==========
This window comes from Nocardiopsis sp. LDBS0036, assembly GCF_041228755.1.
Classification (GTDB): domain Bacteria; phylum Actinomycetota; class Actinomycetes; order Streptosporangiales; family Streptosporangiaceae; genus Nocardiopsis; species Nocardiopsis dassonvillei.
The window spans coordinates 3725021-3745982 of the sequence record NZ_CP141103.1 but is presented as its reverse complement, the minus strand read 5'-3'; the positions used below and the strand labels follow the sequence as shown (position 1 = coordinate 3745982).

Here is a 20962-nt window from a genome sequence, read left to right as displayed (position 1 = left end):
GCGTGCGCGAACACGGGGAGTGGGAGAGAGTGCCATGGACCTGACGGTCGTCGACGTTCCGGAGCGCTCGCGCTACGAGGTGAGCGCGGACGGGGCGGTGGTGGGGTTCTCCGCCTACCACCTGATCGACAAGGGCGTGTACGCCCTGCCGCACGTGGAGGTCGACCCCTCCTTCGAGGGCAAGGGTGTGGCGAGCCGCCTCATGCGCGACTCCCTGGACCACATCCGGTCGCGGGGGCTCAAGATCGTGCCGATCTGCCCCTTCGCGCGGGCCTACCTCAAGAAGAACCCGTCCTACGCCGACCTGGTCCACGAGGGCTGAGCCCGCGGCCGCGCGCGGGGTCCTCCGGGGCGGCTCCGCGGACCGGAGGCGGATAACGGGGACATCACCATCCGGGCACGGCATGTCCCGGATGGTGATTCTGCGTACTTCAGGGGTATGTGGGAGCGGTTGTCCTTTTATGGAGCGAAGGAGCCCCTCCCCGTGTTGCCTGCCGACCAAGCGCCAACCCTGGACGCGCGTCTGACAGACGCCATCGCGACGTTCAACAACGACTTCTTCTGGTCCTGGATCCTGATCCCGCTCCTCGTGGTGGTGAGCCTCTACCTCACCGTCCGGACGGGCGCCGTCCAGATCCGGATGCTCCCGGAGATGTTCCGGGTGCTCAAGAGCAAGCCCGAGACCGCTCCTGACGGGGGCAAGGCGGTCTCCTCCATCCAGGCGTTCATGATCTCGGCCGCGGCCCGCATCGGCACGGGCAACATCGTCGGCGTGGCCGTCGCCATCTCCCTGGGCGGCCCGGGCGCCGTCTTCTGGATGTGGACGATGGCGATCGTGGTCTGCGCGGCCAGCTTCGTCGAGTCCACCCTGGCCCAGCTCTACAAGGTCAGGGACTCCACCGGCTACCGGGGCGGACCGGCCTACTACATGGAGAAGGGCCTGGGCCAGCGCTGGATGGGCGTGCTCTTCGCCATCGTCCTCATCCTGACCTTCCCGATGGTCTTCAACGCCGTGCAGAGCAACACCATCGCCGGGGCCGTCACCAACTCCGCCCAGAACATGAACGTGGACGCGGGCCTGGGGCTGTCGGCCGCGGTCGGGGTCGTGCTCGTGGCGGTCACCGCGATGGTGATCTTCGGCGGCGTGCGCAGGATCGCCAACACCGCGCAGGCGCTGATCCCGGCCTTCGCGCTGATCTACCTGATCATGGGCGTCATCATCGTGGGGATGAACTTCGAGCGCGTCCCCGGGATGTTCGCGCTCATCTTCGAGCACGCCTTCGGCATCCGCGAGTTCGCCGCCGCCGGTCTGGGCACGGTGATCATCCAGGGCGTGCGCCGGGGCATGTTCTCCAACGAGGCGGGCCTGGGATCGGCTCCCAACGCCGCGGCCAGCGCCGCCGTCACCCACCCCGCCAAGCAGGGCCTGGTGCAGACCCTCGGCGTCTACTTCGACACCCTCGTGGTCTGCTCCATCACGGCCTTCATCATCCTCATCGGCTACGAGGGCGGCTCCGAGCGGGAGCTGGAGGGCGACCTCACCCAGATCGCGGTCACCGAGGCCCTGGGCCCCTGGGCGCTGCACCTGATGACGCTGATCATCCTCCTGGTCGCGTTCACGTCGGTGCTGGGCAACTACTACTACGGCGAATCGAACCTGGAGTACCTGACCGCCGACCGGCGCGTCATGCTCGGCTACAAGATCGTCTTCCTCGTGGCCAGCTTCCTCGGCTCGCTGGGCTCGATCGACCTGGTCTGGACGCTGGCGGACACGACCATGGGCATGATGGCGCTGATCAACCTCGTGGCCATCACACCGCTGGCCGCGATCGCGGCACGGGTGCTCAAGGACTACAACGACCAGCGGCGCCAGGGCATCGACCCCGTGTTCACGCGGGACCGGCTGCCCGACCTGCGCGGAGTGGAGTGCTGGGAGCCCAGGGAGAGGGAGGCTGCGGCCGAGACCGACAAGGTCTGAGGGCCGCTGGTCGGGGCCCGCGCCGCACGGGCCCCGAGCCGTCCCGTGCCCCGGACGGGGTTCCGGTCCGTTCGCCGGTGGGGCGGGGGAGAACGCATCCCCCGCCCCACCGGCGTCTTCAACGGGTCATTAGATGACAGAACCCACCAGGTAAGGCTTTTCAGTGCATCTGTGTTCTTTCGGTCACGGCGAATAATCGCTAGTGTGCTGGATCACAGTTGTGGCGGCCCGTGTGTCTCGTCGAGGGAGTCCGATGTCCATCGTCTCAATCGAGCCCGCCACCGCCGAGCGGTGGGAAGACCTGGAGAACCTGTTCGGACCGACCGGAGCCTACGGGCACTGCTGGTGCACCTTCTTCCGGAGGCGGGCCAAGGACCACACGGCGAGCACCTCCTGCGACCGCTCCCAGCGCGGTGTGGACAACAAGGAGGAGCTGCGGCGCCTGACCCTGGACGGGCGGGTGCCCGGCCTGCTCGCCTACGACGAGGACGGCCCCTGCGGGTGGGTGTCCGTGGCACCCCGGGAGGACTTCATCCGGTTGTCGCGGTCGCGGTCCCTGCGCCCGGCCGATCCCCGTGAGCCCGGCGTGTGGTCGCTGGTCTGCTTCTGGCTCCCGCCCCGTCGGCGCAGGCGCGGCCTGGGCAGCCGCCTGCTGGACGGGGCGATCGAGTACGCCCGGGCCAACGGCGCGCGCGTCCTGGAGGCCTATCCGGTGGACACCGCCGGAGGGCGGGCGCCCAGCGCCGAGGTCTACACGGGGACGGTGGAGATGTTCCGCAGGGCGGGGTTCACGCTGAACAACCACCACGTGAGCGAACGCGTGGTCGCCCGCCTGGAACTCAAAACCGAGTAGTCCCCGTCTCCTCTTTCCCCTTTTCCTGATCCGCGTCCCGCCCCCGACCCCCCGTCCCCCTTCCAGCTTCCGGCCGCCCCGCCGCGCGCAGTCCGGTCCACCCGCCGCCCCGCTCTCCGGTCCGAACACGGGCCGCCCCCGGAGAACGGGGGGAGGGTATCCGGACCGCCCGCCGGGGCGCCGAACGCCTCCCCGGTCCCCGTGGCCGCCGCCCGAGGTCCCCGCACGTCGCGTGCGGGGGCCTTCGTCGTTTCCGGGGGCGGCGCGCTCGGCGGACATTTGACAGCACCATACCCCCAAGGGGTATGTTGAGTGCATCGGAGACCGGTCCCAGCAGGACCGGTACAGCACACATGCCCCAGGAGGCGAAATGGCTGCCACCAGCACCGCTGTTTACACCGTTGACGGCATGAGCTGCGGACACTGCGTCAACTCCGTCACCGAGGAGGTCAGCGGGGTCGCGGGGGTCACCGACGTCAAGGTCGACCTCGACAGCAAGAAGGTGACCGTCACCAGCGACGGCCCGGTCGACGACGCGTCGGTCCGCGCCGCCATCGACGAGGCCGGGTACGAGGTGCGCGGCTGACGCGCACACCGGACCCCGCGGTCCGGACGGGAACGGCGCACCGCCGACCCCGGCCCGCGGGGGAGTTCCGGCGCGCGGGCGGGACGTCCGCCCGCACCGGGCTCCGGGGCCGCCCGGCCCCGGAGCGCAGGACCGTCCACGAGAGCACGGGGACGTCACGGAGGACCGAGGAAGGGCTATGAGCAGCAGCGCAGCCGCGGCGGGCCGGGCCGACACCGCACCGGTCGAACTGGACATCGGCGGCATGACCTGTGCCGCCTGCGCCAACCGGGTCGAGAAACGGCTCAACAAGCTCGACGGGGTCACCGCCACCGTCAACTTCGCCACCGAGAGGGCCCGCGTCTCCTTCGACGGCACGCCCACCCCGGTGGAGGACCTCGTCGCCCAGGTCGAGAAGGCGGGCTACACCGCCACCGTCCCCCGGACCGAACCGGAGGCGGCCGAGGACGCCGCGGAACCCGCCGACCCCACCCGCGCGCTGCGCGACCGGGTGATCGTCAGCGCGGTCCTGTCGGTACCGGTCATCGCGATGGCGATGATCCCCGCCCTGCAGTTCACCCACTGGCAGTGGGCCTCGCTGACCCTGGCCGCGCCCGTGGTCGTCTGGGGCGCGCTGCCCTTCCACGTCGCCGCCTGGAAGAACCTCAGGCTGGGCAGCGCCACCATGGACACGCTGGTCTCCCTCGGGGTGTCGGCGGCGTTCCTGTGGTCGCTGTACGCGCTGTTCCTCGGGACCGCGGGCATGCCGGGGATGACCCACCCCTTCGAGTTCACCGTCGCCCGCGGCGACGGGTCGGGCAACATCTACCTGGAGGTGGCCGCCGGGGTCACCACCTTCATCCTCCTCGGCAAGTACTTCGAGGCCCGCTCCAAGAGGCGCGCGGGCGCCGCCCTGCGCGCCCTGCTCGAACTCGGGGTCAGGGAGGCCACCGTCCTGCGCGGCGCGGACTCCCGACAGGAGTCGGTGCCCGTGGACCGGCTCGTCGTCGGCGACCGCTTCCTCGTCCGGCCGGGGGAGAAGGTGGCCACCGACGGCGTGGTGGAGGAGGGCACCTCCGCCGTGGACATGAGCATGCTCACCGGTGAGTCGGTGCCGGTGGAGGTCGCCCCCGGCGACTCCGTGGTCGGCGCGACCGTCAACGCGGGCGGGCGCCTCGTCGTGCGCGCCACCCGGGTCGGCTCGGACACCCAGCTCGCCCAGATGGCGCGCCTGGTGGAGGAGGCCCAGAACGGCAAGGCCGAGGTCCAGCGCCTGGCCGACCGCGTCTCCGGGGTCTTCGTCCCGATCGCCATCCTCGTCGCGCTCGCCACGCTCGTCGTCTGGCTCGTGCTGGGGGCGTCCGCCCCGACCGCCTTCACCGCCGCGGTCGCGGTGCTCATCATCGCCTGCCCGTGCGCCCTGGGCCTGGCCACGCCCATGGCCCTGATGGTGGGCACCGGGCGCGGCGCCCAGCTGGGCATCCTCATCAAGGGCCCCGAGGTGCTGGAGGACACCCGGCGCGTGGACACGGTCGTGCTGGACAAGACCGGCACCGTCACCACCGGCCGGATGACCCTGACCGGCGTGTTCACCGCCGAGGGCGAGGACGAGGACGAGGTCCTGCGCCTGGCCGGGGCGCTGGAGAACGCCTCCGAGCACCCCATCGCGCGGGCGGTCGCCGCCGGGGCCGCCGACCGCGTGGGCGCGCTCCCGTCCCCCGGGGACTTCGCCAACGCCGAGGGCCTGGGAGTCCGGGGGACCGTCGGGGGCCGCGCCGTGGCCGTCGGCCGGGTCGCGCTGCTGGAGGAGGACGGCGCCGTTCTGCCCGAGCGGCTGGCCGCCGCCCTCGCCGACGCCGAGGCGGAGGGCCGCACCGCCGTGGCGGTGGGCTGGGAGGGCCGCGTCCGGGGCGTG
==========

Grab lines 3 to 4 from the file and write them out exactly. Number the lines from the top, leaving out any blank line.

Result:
The window spans coordinates 3725021-3745982 of the sequence record NZ_CP141103.1 but is presented as its reverse complement, the minus strand read 5'-3'; the positions used below and the strand labels follow the sequence as shown (position 1 = coordinate 3745982).

Here is a 20962-nt window from a genome sequence, read left to right as displayed (position 1 = left end):